The Little Prince says that when he completes his morning routine, he begins pulling the saplings of the baobab trees on his planet. And, we are to do the same. When we see a baobab in our hearts, we are to pull it out. We are to follow Moses and do so “diligently” completing the tedious work of pulling what will corrupt out of our hearts. We stay engaged in this work so that we will be able to recognize what draws us away from God more quickly, as Moses said that wisdom and discernment would become stronger. The work is easy. What makes it hard is when we let those temptations remain and grow roots and become established sin within us.

Jesus says that whatever is within the heart will come out. Nothing we do happens unless we have it in our hearts first. Good acts come from good seeds and bad acts come from bad seeds. What do you see within your heart that chokes the grace you could offer someone? What scraps of anger or humiliation or envy or revenge do you cling to? What weeds are you fertilizing because you don’t know how your life would be if it weren’t the way it is right now? What are you telling and teaching your children and your children’s children?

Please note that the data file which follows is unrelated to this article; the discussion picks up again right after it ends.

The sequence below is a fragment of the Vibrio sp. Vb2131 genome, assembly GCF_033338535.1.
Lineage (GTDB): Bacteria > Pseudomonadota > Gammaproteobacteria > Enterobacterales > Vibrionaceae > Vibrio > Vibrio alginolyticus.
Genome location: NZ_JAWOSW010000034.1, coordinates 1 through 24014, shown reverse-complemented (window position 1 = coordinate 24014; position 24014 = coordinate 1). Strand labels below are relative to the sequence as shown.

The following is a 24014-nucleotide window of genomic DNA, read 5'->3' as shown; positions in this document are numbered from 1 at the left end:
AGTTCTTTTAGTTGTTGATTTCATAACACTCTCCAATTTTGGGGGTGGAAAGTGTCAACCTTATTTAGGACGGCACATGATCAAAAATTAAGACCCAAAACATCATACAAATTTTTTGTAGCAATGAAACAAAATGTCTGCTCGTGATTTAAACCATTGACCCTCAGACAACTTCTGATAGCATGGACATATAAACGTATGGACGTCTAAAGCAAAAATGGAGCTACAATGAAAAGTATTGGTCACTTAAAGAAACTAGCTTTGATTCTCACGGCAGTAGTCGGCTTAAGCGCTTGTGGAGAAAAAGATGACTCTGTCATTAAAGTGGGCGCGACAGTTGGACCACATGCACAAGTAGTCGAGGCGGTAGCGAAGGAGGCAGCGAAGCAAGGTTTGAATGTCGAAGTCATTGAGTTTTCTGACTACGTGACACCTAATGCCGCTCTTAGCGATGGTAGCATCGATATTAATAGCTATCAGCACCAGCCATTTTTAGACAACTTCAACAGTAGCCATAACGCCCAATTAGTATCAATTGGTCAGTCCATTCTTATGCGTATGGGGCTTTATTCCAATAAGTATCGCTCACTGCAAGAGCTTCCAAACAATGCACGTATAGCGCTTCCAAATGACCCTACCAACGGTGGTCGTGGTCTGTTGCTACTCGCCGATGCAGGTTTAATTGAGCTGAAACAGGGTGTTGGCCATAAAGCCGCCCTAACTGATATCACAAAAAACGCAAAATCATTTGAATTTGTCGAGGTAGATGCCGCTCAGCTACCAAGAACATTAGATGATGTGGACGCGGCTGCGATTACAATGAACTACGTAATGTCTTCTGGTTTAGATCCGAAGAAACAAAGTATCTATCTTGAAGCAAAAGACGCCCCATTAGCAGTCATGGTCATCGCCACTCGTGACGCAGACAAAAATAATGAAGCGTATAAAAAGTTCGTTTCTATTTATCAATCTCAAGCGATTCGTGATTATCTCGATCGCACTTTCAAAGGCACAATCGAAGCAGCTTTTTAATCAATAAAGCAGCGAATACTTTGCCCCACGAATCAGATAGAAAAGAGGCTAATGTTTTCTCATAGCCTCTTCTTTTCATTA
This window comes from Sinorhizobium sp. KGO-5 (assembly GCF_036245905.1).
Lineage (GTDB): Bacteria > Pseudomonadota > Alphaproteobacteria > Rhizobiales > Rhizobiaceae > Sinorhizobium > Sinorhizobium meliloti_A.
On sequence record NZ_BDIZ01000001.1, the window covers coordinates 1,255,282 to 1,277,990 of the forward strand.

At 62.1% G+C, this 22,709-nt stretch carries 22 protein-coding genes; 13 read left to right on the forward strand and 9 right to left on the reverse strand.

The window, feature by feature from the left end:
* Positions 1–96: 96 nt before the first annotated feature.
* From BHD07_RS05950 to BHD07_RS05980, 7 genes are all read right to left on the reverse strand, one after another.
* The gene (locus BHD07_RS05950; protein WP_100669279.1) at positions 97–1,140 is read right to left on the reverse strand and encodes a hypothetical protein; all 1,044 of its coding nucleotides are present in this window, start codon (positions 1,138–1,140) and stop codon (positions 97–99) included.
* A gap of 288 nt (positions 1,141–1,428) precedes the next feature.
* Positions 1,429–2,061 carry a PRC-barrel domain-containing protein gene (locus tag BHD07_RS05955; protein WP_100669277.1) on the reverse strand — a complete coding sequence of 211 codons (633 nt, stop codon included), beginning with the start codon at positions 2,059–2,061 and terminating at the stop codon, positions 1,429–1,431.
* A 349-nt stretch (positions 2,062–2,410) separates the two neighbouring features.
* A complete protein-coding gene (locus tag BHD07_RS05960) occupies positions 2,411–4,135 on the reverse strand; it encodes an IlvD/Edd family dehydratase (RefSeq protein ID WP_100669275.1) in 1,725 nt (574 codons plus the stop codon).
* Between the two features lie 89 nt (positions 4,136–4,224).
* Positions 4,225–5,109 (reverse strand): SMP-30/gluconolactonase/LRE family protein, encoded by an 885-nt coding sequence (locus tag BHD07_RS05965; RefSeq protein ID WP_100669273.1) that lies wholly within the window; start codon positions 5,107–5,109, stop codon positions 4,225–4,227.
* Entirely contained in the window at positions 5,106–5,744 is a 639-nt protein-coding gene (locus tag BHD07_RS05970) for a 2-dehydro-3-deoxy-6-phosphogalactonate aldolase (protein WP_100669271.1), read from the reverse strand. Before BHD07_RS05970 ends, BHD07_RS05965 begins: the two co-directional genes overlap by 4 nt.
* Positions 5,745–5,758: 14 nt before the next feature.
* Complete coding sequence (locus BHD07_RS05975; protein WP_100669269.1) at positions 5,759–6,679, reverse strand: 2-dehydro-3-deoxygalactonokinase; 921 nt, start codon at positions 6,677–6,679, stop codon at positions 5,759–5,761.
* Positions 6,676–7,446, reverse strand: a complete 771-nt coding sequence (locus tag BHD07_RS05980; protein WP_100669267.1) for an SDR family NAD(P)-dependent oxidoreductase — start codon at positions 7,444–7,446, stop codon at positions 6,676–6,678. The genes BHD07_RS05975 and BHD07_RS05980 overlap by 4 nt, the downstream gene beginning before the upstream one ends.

We will do this work in a few moments when we pray the Confession. Our thoughts and words and deeds. Not loving God and not loving our neighbors. What we’ve done and what we’ve left undone. We seek forgiveness for allowing ourselves to be stained. We pull the weeds.

And, as we do the work, we receive the love of Jesus as we receive His precious Body and Blood. It is at the Eucharist as a result of the love and reverence we feel that we fall on our knees and hear the angel voices. It is at the Eucharist that we take Himself that He freely offers, and we offer ourselves in return. And it is at the Eucharist that we receive love so that we give it back to one another, to our neighbors, to the orphans and widows, to our children and our children’s children.

Let us pray. Almighty God, you gave us life and you gave us your son. Keep us close to your laws because they guide us to your Son. Holy Jesus, you lived and taught and died for us. Keep us close to your truth of love and grace. Precious Holy Spirit, you speak and move through us from the Father and the Son. Move and inspire and be within us so that we may love you more and lead others to you. Amen.